Sunday, April 3, 2011

Fighting Parking Tickets

An article in the Examiner gives you a place to vent about your parking tickets There are actually many sites, one of them on Yelp.
Another is called The Expired Meter.
I've personally had a fair amount of success fighting tickets - parking and moving.

I was ticketed twice in front of my house for not having my wheels turned away from the curb on a hill. Yes - but as you can see from the photo there is no curb and, when there is no curb, you are supposed to turn your wheels away from the street.

It took me 6 months to beat these tickets but that's okay because they don't charge interest until they (the Supreme Parking Court) makes a final decision. They rejected my dispute through the mail but, when I went in person to the august MTA, I won the battle with my photos and a copy of the Driver's Handbook. The "judge" I spoke with didn't the know the law himself and thanked me for teaching it to him. I haven't been hit with this particular bogus ticket since.

Always fight. Take pictures and quote the law. Remember cops, especially parking cops, often don't know the law that they think that they are enforcing. If you know the law, it gives you an edge.

I repeat - fight! I've won about 75% of the time. Fight even if you're guilty. Don't they ticket you when you're innocent? Remember - a good story can trump a bad law. Fight! Fight! Fight!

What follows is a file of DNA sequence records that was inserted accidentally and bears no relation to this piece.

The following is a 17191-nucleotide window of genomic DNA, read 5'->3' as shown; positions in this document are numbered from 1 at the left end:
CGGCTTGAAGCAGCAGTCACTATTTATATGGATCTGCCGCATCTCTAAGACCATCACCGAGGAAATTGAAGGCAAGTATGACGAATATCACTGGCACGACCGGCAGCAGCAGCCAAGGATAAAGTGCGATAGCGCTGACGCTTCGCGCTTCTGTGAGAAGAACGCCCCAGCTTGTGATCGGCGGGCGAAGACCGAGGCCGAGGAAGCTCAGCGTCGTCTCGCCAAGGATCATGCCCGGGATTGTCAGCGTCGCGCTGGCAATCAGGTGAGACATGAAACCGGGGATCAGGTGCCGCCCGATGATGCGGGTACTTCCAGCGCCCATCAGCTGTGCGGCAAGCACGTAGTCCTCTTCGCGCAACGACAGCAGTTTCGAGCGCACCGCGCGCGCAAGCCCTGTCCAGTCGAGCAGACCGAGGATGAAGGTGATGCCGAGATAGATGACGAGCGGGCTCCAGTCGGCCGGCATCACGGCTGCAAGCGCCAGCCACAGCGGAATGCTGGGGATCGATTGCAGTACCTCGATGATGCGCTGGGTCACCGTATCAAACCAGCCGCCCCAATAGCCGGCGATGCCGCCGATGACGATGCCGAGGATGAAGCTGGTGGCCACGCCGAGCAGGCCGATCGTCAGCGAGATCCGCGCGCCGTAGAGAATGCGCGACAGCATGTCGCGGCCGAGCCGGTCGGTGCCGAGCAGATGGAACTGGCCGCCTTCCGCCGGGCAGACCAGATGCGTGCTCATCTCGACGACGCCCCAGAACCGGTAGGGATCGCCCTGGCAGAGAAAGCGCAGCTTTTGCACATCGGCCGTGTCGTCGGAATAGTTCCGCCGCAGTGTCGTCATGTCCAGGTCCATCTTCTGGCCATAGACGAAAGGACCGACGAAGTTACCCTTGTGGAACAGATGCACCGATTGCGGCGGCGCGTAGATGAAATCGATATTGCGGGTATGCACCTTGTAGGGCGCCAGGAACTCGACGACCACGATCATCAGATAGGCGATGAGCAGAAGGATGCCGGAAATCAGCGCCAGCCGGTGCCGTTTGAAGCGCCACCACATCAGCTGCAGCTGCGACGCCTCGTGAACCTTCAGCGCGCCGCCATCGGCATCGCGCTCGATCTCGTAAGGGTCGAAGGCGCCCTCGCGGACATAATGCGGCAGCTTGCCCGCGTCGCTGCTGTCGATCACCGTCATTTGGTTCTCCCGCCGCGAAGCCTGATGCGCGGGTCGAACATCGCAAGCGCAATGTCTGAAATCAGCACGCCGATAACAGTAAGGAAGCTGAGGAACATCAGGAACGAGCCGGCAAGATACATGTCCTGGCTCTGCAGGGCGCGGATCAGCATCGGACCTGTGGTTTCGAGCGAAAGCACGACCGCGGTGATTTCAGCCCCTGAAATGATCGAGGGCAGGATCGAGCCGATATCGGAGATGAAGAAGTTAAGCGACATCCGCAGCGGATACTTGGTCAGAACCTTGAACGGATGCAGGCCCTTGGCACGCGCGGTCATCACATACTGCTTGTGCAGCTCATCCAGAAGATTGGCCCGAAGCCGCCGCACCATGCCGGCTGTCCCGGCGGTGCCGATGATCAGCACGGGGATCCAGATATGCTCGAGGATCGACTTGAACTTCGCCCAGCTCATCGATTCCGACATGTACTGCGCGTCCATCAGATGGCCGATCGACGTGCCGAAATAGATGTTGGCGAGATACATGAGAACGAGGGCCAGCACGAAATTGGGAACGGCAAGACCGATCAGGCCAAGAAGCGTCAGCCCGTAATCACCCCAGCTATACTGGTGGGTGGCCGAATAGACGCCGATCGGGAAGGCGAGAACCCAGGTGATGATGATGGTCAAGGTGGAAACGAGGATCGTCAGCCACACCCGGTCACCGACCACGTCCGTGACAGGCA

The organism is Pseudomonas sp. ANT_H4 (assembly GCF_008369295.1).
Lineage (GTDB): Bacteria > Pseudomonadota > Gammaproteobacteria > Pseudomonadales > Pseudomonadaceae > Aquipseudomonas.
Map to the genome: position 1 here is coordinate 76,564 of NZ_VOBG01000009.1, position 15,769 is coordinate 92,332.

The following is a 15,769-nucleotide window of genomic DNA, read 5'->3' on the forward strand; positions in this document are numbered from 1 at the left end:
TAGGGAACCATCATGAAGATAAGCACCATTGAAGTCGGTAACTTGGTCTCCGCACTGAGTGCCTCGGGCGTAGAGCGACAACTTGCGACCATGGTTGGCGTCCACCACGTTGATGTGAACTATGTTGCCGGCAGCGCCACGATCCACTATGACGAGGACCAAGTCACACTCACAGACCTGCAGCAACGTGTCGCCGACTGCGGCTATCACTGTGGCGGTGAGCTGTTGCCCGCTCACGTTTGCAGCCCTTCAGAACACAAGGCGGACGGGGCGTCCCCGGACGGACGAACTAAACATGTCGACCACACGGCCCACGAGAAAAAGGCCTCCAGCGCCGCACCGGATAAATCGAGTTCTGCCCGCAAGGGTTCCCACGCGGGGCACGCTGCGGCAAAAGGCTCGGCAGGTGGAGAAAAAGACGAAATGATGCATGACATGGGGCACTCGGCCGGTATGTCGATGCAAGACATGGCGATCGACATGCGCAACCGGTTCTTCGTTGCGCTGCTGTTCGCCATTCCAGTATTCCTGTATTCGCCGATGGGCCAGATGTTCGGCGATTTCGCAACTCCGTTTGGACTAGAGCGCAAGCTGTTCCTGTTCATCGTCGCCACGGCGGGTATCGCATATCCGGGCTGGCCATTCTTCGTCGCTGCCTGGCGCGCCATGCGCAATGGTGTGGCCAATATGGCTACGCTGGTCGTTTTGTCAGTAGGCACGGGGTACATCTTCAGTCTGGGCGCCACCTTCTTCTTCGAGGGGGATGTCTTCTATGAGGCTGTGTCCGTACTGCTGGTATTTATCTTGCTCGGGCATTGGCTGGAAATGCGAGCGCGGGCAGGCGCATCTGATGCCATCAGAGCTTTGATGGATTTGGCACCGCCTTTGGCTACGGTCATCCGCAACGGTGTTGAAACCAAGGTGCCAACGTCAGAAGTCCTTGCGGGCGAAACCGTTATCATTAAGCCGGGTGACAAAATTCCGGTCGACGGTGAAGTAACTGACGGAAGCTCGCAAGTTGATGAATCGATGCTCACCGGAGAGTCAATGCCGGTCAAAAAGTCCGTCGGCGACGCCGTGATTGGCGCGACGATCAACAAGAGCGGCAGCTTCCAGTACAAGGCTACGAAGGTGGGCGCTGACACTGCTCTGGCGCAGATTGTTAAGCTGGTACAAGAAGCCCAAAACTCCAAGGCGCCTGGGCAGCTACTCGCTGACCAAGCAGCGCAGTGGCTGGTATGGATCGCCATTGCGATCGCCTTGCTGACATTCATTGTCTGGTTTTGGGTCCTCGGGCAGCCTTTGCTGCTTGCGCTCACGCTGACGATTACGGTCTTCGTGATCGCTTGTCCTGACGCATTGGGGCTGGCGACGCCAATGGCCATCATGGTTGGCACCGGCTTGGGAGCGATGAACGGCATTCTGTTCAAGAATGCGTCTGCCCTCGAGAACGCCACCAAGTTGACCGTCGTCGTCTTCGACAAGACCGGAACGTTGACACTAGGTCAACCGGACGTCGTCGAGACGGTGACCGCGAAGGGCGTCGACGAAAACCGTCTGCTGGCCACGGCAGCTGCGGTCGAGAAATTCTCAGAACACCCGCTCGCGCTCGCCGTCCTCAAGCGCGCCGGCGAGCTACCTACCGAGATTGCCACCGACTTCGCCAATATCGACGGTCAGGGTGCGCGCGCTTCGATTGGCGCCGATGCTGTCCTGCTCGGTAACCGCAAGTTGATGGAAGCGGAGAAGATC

1 comment:

  1. I fully agree that it is best to fight, but I never fight if I feel I am "wrong." If you feel the law itself is wrong, the best place to fight is at City Hall. If you don't fight, things will only get worse.
    The reliance on revenue collectable from street activity is due to the City government's being finessed by the wealthy. The City is too chicken-shit to actually tax the owners of those incalculable valuable skyscrapers. This is due to the fact it is those businessmen who put the representatives into government. And that is due to the stupid version of "democracy" we practice in this country, which is about as sophisticated as a junior-high-school popularity contest among the children of the "haves."